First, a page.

Is it sacrilegious to step on a rainbow flag?

Happy Valentine’s Day! Let’s talk about love…

I shared some photos from a visit to Atlanta in a chat group, including the following:

A friend who lives in San Francisco:

This is hateful and disrespectful, because people step on the flag with their feet.

If we accept that Rainbow Flagism is a religion and, therefore, that the rainbow flag is a religious symbol, why is it okay to step on the flag?

Sign on a restaurant door (Flying Biscuit) at the same intersection, noting that the door “stays locked for safety purposes” (but it is wrong for nearby Buckhead to try to secede from Atlanta and run its own police!):

The free newspaper offers by Caribou Coffee (in the above photo):

The Waffle House where we ended up because it was impractical to get a table at the Flying Biscuit:


5 thoughts on “Is it sacrilegious to step on a rainbow flag?

  1. As a resident rainbow scholar I must protest again that the colors are fenced in (and presumably oppressed) by White stripes. Stepping on the rainbow would fit into that picture.

    I’ll open an equitable rainbow consultancy and get rich.

  2. Stepped on the one in San Francisco. Thought of it more as artwork than political. A real commitment to LGBTQIA+ would be an LED crosswalk with gay voiceovers. This paint business is softball.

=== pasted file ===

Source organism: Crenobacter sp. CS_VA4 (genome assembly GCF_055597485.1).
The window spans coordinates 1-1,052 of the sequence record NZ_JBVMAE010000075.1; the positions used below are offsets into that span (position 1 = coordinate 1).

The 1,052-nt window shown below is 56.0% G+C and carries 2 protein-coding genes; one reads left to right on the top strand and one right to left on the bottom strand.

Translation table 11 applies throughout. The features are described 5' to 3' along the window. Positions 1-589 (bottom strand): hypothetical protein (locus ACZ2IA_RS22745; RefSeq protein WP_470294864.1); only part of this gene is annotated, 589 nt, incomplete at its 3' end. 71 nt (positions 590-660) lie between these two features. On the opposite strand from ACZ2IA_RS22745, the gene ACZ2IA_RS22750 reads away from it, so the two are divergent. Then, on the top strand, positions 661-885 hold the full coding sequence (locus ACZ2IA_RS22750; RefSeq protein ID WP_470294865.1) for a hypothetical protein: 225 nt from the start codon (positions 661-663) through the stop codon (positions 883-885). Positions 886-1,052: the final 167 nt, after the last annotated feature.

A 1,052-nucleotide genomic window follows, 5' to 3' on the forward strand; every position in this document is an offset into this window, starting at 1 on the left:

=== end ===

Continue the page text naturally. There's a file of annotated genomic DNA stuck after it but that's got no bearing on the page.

3. People walked all over this official logo in Washington DC. Who thought it was disrespectful? We know that Toucan Sam would have walked on it if he’d been there – he doesn’t care about Black Lives Matter! even when painted in 35 foot tall yellow letters beneath his feet!

    “The plaza was renamed by Mayor Muriel Bowser on June 5, 2020, after the Department of Public Works painted the words “Black Lives Matter” in 35-foot (11 m) yellow capital letters, along with the flag of Washington, D.C., during the series of George Floyd protests, riots and vandalism that were taking place in Washington, D.C.[4][5][6]”

  4. I also thought that these kinds of urban pride displays were aligned with cutting-edge schools of urban planning and reclamation, endorsed and promulgated by people like Mike Bloomberg (and many others) to reimagine urban spaces and reclaim them for pedestrians, while celebrating the local community. If it’s hateful and disrespectful, shouldn’t someone protest the rationale and the City that allowed it, not the people who just have to use it and accept it to get around on?

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